The Charlotte Hornets took a big risk when they signed Gordon Hayward to a four year $120 million deal. Hayward’s lone All-Star appearance occurred in the 2016-17 season when he played for the Utah Jazz. Since then, he’s played in 125 of a possible 239 games for the Boston Celtics.
Walker Mehl: Let’s talk about some of the scenarios where signing Gordon Hayward could go wrong. We just mentioned that if Gordon is good this season, say that he helps this team get just good enough to get to a seven or eight seed, and then they get beaten in the first round of the playoffs. Then that causes Charlotte to have to pick in the later lottery or outside the lottery.
Another way this could go bad is that he’s just not good and then you have a bad contract for four years that you’re basically playing musical bad contracts over the next few seasons, exactly like you did with Plumlee, Dwight Howard, Mozgov, and Bismack Biyombo. However, instead of playing musical contracts with a $17 million a year deal, you’re playing with a $30 million a year deal.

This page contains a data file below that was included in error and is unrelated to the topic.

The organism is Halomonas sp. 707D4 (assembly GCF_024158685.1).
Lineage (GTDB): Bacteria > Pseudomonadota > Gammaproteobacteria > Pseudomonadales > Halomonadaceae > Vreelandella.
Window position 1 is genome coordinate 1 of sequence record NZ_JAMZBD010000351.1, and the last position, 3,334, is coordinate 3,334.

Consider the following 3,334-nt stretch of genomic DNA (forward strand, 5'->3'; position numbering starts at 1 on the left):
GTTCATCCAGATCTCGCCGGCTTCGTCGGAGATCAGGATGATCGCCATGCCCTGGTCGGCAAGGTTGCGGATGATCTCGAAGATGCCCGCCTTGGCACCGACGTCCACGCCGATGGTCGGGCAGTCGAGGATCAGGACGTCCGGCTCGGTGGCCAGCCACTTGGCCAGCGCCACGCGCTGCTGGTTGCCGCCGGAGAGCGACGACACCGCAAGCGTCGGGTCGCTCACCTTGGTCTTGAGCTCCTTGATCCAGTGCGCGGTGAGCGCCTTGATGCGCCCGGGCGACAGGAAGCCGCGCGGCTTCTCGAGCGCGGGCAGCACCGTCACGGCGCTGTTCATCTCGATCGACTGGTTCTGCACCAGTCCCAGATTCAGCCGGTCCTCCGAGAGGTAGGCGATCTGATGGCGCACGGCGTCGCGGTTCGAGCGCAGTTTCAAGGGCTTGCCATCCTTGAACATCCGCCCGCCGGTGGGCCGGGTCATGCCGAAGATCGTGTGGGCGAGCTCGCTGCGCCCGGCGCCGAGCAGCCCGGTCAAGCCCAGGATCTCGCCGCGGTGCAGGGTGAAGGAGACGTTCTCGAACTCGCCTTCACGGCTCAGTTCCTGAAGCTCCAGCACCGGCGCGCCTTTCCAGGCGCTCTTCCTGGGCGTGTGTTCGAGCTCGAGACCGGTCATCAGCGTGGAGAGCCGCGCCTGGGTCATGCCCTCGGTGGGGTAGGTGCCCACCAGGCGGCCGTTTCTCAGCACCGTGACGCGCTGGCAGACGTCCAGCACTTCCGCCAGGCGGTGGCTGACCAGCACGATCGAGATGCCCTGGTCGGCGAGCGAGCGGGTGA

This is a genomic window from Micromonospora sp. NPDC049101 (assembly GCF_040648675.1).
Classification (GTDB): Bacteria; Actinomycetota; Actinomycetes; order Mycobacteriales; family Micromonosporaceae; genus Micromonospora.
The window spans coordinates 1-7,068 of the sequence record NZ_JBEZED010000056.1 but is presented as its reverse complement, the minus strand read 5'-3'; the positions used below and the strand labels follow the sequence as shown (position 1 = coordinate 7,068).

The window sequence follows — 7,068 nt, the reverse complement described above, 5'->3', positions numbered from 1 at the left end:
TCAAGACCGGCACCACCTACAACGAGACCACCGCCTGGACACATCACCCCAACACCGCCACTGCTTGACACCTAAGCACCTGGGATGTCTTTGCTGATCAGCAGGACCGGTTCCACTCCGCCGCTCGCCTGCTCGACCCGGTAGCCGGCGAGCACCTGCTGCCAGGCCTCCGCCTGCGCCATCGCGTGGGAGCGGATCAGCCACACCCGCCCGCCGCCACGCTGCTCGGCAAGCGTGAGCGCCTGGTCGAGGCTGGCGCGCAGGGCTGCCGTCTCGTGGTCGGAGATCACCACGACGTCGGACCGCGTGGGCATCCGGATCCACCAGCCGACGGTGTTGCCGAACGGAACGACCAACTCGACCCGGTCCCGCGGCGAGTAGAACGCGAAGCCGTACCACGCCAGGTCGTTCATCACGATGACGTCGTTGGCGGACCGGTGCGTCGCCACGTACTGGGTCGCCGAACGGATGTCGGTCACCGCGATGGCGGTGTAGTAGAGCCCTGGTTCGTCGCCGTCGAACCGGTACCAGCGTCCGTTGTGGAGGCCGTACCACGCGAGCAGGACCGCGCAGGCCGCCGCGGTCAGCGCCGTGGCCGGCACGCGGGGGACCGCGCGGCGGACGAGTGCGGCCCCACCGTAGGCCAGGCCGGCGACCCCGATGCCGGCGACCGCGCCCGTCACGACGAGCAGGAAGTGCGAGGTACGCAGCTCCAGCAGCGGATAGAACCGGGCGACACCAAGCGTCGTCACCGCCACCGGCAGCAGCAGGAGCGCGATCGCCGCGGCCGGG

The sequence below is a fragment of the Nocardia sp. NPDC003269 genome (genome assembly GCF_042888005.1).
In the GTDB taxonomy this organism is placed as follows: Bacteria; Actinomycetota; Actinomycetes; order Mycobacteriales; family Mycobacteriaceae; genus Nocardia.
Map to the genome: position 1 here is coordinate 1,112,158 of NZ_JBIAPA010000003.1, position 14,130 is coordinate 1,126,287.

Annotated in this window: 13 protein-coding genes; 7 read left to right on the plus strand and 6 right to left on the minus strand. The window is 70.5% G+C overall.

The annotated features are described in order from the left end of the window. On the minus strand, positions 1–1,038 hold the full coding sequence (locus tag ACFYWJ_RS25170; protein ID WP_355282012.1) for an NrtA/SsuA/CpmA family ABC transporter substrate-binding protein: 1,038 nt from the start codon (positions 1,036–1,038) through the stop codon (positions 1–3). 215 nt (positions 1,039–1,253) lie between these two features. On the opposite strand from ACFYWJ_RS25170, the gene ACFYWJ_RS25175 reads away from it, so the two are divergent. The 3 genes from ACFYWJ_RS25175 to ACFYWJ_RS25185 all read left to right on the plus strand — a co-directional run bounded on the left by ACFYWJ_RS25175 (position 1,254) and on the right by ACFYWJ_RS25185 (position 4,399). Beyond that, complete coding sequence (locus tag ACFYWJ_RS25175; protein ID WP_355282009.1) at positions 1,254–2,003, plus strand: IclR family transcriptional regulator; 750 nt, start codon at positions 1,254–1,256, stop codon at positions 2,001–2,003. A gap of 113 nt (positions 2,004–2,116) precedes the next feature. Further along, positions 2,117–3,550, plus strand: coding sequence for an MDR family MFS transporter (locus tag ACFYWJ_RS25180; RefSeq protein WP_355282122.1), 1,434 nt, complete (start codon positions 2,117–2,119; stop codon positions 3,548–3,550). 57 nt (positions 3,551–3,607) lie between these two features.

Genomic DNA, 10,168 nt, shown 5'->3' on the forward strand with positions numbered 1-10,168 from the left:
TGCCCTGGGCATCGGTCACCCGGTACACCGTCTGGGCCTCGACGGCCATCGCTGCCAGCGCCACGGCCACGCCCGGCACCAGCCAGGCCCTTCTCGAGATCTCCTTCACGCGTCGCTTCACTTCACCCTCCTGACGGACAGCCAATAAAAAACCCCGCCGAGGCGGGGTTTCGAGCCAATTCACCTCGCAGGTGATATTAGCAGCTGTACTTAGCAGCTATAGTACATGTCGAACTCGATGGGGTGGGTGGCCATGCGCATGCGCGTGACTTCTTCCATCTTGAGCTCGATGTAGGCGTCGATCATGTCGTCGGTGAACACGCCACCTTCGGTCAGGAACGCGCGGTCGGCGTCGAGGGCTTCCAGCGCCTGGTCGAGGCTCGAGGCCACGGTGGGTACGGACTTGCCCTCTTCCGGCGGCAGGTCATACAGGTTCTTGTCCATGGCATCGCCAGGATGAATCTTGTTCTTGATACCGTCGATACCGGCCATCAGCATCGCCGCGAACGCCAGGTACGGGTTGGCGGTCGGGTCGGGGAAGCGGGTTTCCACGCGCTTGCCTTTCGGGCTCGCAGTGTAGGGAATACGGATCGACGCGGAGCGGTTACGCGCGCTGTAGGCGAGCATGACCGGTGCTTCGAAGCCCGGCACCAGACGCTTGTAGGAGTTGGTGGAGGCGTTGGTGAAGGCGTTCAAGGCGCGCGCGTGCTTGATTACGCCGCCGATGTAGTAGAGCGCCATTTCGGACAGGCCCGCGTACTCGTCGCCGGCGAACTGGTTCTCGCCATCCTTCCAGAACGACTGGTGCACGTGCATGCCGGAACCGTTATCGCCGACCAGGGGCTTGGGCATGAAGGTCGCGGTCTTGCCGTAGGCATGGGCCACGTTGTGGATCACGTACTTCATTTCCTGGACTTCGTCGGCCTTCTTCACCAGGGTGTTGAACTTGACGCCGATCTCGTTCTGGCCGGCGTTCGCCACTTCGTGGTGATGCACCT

He gets hurt too. This is someone that has an injury history. You can say it was a fluke injury, the first game that he played with the Boston Celtics, that’s true. But he came back the following season and averaged just over 11 points per game and didn’t shoot well from three. If you get rid of that year, I think he played 72 games that season. We also just saw him have, I believe, a couple of injuries this season in which I think he played 52 games. I think he missed something close to 15-20 games. We know that he got hurt in the playoffs and so this is a player that you’re bringing on on the other side of 30 with an injury history too.